Anglican Communion and homosexuality
Crafting a schism between the Episcopal Church, USA
and the rest of the Anglican Communion: 2006 to now
Many mainline religions do not handle change easily. Their
memberships are divided between those who take a static and a dynamic view of
doctrine, morality, and beliefs.
The Episcopal Church and worldwide Anglican Communion successfully survived
many crises in past years, including:
||The abolition of slavery,
||Permitting the use of contraceptives,
||Permitting the ordination of women as priests,
||Allowing female priests to be consecrated as bishops.
However, it appears that the conservatives within the Episcopal Church, USA, and most Anglicans outside of North America have been unable to accommodate the latest stressor:
the growing acceptance of homosexuals -- particularly those in loving, committed
relationships -- to full equality within some of the Western provinces of the worldwide Anglican Communion.
In 2003, the Episcopalians confirmed the selection of Bishop Gene Robinson, a gay male in a long-term loving, committed relationship. In 2006, the Episcopal Church, USA committed to a policy of discriminating against gays and lesbians by prohibiting further consecration of gay or lesbian bishops. They revoked the ban in 2009. Most recently, during 2010-MAY, they have consecrated The Rev. Mary Glasspool as an assistant bishop in the Los Angeles diocese.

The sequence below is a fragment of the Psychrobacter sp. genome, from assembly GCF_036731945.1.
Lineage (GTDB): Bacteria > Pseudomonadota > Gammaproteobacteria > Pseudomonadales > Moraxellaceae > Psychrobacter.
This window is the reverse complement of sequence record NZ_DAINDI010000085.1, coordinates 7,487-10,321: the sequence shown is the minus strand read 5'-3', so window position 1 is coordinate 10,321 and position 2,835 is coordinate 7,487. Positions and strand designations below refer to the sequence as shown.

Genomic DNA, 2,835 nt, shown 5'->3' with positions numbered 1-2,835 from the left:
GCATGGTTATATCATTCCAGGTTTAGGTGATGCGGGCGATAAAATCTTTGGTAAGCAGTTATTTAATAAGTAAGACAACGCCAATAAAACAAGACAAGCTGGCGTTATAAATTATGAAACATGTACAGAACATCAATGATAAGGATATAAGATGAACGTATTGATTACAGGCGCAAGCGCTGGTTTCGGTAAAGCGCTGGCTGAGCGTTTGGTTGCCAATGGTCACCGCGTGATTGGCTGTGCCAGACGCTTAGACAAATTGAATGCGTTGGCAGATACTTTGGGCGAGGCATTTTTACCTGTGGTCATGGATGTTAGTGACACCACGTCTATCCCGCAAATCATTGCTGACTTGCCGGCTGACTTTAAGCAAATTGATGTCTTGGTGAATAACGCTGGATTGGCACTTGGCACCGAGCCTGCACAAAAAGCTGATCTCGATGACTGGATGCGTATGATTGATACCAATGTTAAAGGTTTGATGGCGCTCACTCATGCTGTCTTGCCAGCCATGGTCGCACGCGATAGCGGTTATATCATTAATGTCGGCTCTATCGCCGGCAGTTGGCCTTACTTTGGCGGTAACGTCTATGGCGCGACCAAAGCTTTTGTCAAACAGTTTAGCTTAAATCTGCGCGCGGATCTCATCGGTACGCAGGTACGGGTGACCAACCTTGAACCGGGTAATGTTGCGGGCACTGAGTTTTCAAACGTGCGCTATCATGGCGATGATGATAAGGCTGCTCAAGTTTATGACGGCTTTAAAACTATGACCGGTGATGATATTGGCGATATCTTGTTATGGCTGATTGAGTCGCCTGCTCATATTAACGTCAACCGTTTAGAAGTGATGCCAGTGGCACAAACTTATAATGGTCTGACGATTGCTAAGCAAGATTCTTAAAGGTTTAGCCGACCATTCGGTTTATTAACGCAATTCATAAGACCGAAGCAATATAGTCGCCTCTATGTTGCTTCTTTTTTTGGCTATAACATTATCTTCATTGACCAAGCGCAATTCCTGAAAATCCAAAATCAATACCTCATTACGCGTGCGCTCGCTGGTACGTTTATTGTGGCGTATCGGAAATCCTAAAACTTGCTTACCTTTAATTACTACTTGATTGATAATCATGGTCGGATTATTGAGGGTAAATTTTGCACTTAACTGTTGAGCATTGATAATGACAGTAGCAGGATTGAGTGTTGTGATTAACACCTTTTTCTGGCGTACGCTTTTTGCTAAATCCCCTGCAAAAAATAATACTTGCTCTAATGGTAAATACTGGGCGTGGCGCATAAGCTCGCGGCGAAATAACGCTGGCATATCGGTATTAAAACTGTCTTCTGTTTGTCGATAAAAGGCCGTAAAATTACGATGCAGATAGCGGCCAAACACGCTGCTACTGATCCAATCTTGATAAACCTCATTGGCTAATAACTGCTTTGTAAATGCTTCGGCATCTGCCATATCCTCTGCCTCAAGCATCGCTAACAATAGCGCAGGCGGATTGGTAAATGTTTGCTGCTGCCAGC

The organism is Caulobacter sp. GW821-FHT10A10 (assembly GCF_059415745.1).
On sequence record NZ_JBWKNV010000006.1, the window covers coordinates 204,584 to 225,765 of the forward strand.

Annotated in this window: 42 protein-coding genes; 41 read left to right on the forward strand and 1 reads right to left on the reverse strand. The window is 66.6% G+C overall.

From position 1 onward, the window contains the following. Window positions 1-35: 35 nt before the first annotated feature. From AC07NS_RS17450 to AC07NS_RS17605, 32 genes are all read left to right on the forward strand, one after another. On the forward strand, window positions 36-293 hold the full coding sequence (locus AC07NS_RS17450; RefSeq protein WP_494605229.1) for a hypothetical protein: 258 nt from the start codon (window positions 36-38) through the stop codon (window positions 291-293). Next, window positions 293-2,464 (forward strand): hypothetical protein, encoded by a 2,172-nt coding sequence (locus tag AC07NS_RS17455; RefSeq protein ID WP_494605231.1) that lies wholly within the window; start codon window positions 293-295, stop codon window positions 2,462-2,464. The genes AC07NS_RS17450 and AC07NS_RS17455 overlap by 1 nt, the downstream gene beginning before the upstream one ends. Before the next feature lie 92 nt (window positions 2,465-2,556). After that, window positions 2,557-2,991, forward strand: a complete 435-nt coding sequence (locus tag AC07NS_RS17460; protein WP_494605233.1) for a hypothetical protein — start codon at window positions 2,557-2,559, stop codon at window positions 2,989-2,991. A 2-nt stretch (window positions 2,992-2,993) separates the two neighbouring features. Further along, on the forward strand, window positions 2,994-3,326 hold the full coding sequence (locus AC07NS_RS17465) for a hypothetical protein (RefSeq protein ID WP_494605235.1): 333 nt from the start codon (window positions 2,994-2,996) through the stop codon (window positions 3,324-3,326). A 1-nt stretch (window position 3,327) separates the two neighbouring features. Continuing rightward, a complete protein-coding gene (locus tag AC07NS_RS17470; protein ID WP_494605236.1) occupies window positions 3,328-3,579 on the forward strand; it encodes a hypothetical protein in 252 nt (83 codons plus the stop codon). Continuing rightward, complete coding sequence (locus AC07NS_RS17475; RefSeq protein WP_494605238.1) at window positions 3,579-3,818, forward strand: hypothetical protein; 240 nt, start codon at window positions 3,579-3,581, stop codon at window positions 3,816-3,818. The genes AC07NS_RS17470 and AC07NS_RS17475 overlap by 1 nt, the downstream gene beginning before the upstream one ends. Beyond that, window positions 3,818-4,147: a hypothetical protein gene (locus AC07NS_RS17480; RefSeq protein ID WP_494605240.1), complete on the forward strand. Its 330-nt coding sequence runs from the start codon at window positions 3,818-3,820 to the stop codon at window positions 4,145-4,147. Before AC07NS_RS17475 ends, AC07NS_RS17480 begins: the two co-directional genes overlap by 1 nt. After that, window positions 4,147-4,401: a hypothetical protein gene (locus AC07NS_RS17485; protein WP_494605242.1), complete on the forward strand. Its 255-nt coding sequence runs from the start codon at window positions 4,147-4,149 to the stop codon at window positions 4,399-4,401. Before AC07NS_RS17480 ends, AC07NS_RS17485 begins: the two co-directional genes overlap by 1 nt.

Organized religions generally have difficulties handling change. The Anglican Communion, which spans the world, seems to have been unable to create a mechanism by which its members and provinces can coexist peacefully even while holding different opinions. In the present case:
- The American and Canadian provinces tend towards the belief that homophobia -- exclusion of individuals because of their sexual orientation -- is a profound evil, and that homosexuality and bisexuality are simply two of three normal and natural sexual orientations. Although they take a dim view of casual sex, most view sex within a loving committed relationship to be acceptable, for both opposite-sex and same-sex couples.
- The other provinces, where most Anglicans live, view same-sex behavior as a profound evil, no matter what the nature of the relationship.
Since religious beliefs are greatly affected by culture, both solitudes find much support for their opposite beliefs in the Bible.
Essays on the schism within the Anglican Communion:
Copyright © 2007 to 2010 by Ontario Consultants on
Original posting: 2007-FEB-26
Latest update: 2010-MAY-19
Author: B.A. Robinson